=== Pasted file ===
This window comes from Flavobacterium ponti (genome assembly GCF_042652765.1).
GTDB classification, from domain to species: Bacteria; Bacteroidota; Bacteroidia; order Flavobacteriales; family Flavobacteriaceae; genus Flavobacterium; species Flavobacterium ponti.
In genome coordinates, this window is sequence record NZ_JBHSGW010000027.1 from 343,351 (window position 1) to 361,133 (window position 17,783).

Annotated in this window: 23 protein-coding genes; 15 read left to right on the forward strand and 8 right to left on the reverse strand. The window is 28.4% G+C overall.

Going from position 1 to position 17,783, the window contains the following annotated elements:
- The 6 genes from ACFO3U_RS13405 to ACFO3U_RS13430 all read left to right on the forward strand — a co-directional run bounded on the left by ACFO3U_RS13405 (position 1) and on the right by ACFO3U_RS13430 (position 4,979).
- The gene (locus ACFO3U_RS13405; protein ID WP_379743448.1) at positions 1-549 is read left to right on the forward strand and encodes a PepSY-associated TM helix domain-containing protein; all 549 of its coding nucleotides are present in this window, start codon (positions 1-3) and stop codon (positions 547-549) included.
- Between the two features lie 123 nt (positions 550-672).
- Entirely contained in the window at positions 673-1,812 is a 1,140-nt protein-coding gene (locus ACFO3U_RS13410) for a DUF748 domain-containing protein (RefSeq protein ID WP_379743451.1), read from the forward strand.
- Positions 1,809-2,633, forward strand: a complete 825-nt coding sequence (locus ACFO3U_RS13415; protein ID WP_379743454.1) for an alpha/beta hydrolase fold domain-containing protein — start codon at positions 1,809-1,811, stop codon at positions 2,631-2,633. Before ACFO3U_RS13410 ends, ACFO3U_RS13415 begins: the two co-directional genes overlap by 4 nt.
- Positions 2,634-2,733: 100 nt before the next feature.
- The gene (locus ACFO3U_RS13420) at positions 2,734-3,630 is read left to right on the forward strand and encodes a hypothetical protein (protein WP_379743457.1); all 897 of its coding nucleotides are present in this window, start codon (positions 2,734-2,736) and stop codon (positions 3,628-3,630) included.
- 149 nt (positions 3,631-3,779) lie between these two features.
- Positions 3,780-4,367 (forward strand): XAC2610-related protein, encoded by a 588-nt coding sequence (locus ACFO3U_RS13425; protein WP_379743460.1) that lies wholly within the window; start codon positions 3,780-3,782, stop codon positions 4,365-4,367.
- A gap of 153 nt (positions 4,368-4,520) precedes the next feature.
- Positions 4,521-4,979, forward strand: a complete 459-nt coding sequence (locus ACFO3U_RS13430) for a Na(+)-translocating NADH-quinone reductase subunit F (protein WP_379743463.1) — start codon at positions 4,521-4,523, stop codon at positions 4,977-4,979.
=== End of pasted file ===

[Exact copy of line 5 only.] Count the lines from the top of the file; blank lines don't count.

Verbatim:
Going from position 1 to position 17,783, the window contains the following annotated elements: